As early voting gets underway, we’ve seen videos of flag-waving crowds blocking early voting sites in Virginia, ballot boxes being lit on fire in L.A., and the Trump campaign calling for an “army” of poll watchers–language now banned by Facebook. It’s hard not to feel worried about what might happen when you set out to cast your vote (not to mention the threat of Covid-19). So what do you do if you witness an incident of voter intimidation?
Many of us might instinctively pull out our phone and film it. After all, it has been viral videos, often filmed by bystanders, that have shed light on some of the most pivotal moments of the last few months–the police murder of George Floyd, the militarized policing of the massive nationwide demonstrations that followed, and clashes between white supremacists and anti-racist protesters.
However, at WITNESS we’ve seen both positive outcomes from these videos as well as unintended consequences. Sometimes these videos and images are deliberately misused by people who take them out of their original context and claim they are from another. During recent Black Lives Matter protests, a TikTok video was widely shared without clear labeling or context showing a Black business owner pleading with people not to destroy his business. The video was viewed more than five million times, shared more than 160,000 times and has received over 20,000 comments. It turns out the footage was actually from at the L.A. riots in 1992, following the acquittal of police officers in the beating of Rodney King – none of which was mentioned in the TikTok post.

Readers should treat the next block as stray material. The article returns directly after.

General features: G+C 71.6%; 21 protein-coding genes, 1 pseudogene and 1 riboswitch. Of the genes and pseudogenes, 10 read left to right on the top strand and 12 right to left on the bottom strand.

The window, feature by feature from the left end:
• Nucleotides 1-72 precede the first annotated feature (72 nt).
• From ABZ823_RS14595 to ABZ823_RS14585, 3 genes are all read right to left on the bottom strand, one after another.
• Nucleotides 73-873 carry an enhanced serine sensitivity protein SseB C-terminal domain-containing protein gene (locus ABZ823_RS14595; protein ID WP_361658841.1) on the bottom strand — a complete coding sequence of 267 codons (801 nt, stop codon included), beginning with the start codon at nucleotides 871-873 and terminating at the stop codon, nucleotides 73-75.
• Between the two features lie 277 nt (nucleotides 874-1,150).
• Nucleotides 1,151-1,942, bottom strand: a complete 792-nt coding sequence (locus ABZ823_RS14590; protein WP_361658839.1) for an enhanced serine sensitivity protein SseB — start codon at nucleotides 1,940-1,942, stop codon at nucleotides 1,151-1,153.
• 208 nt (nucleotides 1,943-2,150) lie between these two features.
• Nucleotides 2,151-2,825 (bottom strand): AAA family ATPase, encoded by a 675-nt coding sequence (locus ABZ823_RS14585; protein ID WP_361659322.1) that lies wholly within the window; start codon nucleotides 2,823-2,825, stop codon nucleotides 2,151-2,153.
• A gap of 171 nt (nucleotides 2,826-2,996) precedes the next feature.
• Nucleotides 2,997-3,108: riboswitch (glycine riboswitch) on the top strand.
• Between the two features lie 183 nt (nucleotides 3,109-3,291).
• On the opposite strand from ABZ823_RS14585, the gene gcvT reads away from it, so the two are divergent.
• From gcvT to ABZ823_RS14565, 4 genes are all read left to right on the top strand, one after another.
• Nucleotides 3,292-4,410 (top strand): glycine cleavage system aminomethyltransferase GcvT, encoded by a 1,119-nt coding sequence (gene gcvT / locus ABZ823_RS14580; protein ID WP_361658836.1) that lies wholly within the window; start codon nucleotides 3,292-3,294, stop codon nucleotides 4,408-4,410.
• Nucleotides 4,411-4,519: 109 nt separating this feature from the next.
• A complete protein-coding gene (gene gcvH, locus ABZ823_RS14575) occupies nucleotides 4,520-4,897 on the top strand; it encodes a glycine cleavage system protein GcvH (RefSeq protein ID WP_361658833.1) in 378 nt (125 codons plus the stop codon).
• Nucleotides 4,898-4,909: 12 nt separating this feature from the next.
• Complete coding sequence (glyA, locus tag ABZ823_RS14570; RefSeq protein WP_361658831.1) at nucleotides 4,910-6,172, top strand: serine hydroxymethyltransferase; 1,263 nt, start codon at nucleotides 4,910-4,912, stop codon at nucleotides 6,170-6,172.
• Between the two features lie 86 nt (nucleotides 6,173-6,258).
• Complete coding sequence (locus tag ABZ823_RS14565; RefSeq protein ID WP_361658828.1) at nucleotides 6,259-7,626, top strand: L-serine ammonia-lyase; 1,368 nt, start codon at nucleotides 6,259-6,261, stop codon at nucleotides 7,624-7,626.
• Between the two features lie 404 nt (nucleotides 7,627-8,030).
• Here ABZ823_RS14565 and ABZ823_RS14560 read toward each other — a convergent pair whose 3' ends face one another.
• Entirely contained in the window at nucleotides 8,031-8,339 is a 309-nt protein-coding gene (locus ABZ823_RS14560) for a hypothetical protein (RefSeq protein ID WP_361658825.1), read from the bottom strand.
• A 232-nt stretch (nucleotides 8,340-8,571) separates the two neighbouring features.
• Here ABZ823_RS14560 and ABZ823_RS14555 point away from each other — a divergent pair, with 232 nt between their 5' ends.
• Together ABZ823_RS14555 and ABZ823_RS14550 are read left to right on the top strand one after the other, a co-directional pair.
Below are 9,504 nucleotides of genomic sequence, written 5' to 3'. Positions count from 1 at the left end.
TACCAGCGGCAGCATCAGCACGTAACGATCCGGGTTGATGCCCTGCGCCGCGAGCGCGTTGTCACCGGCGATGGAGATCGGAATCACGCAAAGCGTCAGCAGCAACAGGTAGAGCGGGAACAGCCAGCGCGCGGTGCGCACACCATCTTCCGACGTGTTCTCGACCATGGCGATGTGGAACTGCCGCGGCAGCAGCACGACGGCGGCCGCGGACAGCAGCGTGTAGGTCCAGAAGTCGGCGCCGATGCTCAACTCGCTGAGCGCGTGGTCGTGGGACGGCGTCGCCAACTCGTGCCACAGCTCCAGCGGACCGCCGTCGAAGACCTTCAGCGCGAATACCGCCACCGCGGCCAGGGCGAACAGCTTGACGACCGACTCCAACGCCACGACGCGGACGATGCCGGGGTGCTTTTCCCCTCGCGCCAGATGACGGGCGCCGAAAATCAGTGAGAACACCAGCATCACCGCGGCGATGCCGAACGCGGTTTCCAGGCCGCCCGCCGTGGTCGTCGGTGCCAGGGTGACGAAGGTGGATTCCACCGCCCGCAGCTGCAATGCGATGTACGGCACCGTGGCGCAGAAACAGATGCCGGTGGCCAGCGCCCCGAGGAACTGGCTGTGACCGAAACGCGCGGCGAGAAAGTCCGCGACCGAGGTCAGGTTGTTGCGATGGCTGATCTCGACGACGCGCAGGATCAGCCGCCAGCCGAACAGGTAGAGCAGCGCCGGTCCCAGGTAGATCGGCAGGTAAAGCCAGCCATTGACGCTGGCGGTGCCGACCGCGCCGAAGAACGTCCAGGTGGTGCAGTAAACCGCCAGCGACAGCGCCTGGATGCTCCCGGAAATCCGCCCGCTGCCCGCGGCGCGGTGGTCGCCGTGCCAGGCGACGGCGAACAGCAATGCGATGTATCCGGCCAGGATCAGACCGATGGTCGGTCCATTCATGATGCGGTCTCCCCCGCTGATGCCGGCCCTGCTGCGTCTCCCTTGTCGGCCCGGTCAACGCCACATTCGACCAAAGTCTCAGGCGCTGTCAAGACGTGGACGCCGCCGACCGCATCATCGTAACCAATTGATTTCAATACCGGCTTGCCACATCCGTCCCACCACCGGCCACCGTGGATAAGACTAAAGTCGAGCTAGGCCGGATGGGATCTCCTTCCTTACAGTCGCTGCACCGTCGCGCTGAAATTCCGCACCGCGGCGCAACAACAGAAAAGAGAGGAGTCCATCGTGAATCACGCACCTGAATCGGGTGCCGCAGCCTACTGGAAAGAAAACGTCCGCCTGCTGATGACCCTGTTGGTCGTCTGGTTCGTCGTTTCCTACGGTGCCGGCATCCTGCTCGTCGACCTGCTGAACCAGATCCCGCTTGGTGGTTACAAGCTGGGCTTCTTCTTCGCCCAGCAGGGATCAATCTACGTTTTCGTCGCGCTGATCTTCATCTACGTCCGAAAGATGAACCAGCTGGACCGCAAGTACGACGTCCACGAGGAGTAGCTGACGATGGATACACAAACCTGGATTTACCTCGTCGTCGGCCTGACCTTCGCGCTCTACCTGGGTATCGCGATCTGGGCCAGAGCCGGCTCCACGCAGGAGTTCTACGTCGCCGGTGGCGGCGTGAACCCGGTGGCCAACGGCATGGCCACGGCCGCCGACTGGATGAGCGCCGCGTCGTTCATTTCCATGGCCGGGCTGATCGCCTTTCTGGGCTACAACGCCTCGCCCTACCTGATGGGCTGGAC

Understandably, in this hyper-partisan climate, mixed with rampant misinformation and disinformation, many people have come to distrust, dismiss or deny reports and videos they see online, regardless of who publishes them. We saw this play out in 2017 when Brennan Gilmore filmed the killing of anti-racist protester Heather Heyer, who was demonstrating against a Unite the Right rally in Charlottesville, VA. After posting the video of Heyer being fatally struck by a car on social media, Gilmore became a target of alt-right media and online trolls claiming the video was “fake news” and threatening to harm him and his family.
So how can you film in a way that your video is less likely to be misused, disputed or put you at risk? Fortunately, there are some basic dos and don’ts that you can follow and you can download our Documenting Voter Intimidation tip sheet here.
First, it’s important to know that under federal law it is prohibited to intimidate, threaten or harass voters for the purpose of interfering with a person’s right to vote. It is also illegal to spread false information about voter requirements at polling stations. This is voter suppression and if you see it happening, you have the right to document and/or report it.
Do you have the right to film? Most polling places will allow you to film outside, but it is unlikely you will be able to film inside. You have the constitutional right to film law enforcement in public places as long as you don’t interfere. Before you hit record, assess what risks you are willing to take and make sure that filming won’t make you a target of the aggressors. And of course, be respectful of voters’ privacy.